And so while J prepares by increasing his workouts and shaving his legs (I was right about one thing...), I'm readying myself for race day as well. In between the moments when we can see him ("Was that him on that bike? I think he has a blue helmet…"), and the moments of awe/horror that people are actually participating in this, I plan on a tight regimen of reading, listening to my ipod, and hanging out with our families. Like any competitor, I'll be sure to stay hydrated and remember the sunscreen.

For those of you who are fellow members of this elite group, I would love to hear your thoughts. How do you manage your worry? How do you stay encouraging when your partner gets frustrated? What the hell are we supposed to do all day?

And to all the other Coeur d'Alene partners, speak up and let me know who you are. Come June 22, I hope we can meet. After all, on the course it's every man/woman for him or herself, but as for curb crew? We're all in this together.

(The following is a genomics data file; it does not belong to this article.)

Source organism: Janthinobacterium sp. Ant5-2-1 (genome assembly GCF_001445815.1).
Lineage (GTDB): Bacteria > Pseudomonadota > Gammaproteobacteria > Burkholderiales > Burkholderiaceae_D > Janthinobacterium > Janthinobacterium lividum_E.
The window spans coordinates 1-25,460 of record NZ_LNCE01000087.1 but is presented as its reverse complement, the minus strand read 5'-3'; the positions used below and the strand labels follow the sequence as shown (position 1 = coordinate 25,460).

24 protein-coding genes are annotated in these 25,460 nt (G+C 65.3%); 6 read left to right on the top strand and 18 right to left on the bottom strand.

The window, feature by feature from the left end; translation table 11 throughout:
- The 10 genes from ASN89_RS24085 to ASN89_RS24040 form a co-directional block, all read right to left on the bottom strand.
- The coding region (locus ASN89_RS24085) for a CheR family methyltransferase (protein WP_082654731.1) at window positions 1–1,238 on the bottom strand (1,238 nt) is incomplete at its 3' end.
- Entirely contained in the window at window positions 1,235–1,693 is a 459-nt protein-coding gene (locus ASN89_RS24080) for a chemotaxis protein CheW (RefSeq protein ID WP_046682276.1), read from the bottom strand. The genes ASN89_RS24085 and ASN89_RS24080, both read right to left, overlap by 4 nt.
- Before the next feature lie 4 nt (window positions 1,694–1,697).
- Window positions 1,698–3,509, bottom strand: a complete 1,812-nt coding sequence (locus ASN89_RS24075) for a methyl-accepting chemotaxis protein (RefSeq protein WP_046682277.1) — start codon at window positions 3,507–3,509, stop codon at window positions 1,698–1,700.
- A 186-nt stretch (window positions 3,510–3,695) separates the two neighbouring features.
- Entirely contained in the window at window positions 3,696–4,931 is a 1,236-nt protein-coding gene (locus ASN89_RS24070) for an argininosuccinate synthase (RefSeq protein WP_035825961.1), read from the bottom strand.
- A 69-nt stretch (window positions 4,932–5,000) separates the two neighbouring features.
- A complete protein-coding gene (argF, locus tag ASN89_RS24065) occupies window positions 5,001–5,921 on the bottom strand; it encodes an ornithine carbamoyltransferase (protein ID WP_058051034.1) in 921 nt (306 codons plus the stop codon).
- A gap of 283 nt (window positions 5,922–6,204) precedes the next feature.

Mrs.T-Guy J (a.k.a. Betsy)

P.S. For the athlete reading this, pass it on to the loved ones. You'll find them rinsing out your bathing suit in the bathroom...


momo said...

omg, betsy, my ironwidow (big j) will, i am absolutely positive, have something to say here.

in the meantime, thank you for supporting your guy. you will never know how much it means to see a loved one after you've been out there so very, very long. just a glimpse can keep you going another fifty miles.

can't wait to meet you!!

the Dread Pirate Rackham said...

my husband, the triathlete wife, could probably relate to this. thanks for posting.